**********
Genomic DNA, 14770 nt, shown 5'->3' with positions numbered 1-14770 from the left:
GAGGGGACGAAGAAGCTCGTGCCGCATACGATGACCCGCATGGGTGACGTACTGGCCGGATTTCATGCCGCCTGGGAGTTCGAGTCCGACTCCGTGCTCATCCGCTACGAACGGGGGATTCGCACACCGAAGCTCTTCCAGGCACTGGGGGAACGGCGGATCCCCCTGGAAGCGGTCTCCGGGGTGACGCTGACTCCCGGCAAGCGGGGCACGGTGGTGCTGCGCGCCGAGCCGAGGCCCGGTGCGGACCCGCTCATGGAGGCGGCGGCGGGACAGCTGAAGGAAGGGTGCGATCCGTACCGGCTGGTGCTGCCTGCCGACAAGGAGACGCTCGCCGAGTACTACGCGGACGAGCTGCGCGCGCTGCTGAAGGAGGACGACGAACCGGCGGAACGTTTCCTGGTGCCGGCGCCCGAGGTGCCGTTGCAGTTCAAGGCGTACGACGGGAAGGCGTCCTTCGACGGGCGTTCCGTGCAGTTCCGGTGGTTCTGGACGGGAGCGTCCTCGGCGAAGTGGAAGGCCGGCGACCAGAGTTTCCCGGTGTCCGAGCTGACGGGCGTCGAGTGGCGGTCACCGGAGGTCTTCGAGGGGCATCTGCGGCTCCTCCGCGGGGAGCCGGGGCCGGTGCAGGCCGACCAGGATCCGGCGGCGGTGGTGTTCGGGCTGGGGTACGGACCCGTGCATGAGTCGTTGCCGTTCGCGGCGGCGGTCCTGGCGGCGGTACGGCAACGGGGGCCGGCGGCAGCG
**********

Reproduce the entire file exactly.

Genomic DNA, 14770 nt, shown 5'->3' with positions numbered 1-14770 from the left:
GAGGGGACGAAGAAGCTCGTGCCGCATACGATGACCCGCATGGGTGACGTACTGGCCGGATTTCATGCCGCCTGGGAGTTCGAGTCCGACTCCGTGCTCATCCGCTACGAACGGGGGATTCGCACACCGAAGCTCTTCCAGGCACTGGGGGAACGGCGGATCCCCCTGGAAGCGGTCTCCGGGGTGACGCTGACTCCCGGCAAGCGGGGCACGGTGGTGCTGCGCGCCGAGCCGAGGCCCGGTGCGGACCCGCTCATGGAGGCGGCGGCGGGACAGCTGAAGGAAGGGTGCGATCCGTACCGGCTGGTGCTGCCTGCCGACAAGGAGACGCTCGCCGAGTACTACGCGGACGAGCTGCGCGCGCTGCTGAAGGAGGACGACGAACCGGCGGAACGTTTCCTGGTGCCGGCGCCCGAGGTGCCGTTGCAGTTCAAGGCGTACGACGGGAAGGCGTCCTTCGACGGGCGTTCCGTGCAGTTCCGGTGGTTCTGGACGGGAGCGTCCTCGGCGAAGTGGAAGGCCGGCGACCAGAGTTTCCCGGTGTCCGAGCTGACGGGCGTCGAGTGGCGGTCACCGGAGGTCTTCGAGGGGCATCTGCGGCTCCTCCGCGGGGAGCCGGGGCCGGTGCAGGCCGACCAGGATCCGGCGGCGGTGGTGTTCGGGCTGGGGTACGGACCCGTGCATGAGTCGTTGCCGTTCGCGGCGGCGGTCCTGGCGGCGGTACGGCAACGGGGGCCGGCGGCAGCG